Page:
Ever heard the phrase, "It's like putting an alcoholic in a bar?" I found myself sharing those words a few months ago when a mentor asked me what my experience has been like as a senior pastor. I said, "It's like putting an alcoholic in a bar." He looked at me in a caring, confused, and curious way. I responded to his curious look with these words...
"I struggle with anxiety. And, I was unprepared for just how difficult, challenging, and anxiety-inducing pastoral work can be."
"Anxiety-inducing pastoral work."
Hi. My name is Paul and I struggle with anxiety.
Being a pastor who struggles with an anxiety disorder is like being an alcoholic in a bar. Why? Because, the temptation to drink for an alcoholic is similar to the temptation of a pastor to allow others' anxieties to trigger their own anxiety. Pastoring is anxiety-inducing work. In any given week, a pastor could be called on to do deal with the following anxieties which other people express...
I wish, I beg, I plead often with God that he would take away my anxiety. Walking the floor at 2 o'clock in the morning because I cannot sleep, having a tight chest and fearing I am having a heart attack, wanting my mind to slow down but cannot get it to do so, have all led to times where I have cried out to God in a very raw, angry, sad, and vulnerable way. "God, I cannot do this...".
I feel like a slave sometimes to anxiety, like it owns me. I am controlled by it. I hate it. I hate feeling like I cannot escape it. I feel so overwhelmed and helpless. The anxiety may not kill me now, but I wonder if it will kill me later.
In a weird twisted way, I sometimes see anxiety as a gift. A gift that causes me to not only read the words of 2 Corinthians 12, but to actually digest and mediate upon and wrestle with the deeply hopeful words of Christ, "My grace is sufficient for you, for my power is made perfect in weakness." When I am up at 2 o'clock in the morning pacing the floor, when I find my mind and heart racing, when I cry out to God in mental pain, I realize that I am a very, very weak individual. And then, I cling to God's promise, "My power is made perfect in weakness."
"My power is made perfect in your anxiety."
To quote St. Paul, "Therefore I will boast all the more gladly about my weaknesses, so that Christ's power may rest on me." Anxiety sucks. I mean it really really sucks. But, if it causes me to be more dependent upon Jesus Christ, then I see it not only as a burden, but as a gift.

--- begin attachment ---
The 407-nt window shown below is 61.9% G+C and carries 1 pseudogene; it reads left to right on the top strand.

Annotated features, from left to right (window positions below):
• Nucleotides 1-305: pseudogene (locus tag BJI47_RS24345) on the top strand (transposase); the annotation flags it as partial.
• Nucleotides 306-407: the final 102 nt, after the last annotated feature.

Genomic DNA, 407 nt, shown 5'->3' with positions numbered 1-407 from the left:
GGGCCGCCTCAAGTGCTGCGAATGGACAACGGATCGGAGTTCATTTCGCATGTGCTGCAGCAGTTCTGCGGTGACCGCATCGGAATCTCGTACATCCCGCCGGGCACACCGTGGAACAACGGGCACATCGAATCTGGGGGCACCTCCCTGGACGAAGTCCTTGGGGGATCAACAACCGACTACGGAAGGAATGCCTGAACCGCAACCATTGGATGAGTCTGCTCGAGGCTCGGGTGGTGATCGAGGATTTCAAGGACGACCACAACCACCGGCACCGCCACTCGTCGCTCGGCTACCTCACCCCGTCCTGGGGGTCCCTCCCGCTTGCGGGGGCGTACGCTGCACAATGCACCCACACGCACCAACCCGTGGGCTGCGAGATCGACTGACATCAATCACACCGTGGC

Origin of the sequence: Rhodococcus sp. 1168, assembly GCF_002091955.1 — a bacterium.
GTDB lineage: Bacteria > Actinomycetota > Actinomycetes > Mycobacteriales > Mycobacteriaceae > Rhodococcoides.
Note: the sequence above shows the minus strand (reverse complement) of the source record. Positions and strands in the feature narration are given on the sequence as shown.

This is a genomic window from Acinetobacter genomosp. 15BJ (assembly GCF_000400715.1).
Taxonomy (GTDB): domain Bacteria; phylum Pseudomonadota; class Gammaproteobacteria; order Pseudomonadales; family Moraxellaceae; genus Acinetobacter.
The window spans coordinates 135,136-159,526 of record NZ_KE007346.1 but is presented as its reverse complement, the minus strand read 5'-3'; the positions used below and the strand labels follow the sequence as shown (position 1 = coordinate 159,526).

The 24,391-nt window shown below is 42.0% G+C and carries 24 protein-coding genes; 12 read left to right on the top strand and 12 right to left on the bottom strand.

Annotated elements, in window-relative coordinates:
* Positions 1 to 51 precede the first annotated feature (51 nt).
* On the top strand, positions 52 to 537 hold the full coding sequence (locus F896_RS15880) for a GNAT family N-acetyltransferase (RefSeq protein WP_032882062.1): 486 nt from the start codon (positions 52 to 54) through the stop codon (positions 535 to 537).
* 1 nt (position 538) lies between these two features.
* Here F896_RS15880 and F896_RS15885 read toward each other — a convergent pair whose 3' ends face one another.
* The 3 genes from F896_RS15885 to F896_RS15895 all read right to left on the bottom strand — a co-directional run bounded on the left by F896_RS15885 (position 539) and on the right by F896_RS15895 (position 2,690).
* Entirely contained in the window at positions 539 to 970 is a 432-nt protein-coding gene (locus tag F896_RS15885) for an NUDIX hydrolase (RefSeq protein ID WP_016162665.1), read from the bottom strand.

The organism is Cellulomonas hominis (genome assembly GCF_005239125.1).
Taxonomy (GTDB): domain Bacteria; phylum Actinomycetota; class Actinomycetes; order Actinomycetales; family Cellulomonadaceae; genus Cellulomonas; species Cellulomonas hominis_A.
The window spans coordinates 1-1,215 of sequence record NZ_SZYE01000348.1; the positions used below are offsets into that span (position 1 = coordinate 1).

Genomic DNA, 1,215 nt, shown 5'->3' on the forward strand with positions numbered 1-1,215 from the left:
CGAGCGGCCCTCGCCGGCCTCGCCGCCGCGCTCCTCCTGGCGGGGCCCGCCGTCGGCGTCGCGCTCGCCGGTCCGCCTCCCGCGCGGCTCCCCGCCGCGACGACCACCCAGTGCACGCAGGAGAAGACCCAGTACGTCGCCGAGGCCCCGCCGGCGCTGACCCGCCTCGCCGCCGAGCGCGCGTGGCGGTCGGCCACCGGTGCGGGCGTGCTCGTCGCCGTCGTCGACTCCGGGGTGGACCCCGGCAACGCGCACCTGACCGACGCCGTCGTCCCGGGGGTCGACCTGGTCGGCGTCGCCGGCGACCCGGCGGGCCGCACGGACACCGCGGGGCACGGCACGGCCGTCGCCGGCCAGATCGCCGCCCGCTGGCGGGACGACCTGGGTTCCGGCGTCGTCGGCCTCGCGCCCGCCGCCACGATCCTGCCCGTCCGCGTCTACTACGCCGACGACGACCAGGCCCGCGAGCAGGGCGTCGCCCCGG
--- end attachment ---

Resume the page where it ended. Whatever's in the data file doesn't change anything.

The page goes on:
The above words are not some pie-in-the-sky theology or philosophy. Again, I often find myself most angry at and sad towards God when I am experiencing an anxiety attack. But, from the depth of my being, the above words are true. I have a richer, strong, and more honest prayer life because of my anxiety.
Back to the bar analogy...I think churches often forget that their pastors are human beings who struggle with their own struggles. And if your pastor struggles with anxiety, please see them as human and ask yourself, "Does my pastor really need to know this today?" Every time a church member walks up to a pastor and casts their anxiety upon him or her, that church member is doing two things; not casting their anxiety upon Christ and metaphorically giving their anxious-ridden pastor an anxious drink. If your pastor politely turns and walks away, don't be offended. We encourage alcoholics who walk away from bars. Let's encourage anxious-ridden pastors who walk away from anxiety.
“Cast all your anxiety on him (God) because he cares for you.”
1 Peter 5:7 (NIV)
Paul is the husband to Tara, father to Natalie and Isaac, has an average jump shot, and enjoys running. His secret wish is to one day become a Jedi Knight. Paul holds a doctorate in marriage and family counseling from Gordon-Conwell Theological Seminary and currently serves as senior pastor of Hardinsburg Baptist Church. Paul desires to help young couples navigate the early crucibles of marriage, especially when one or both of the spouses are engaged in vocational ministry.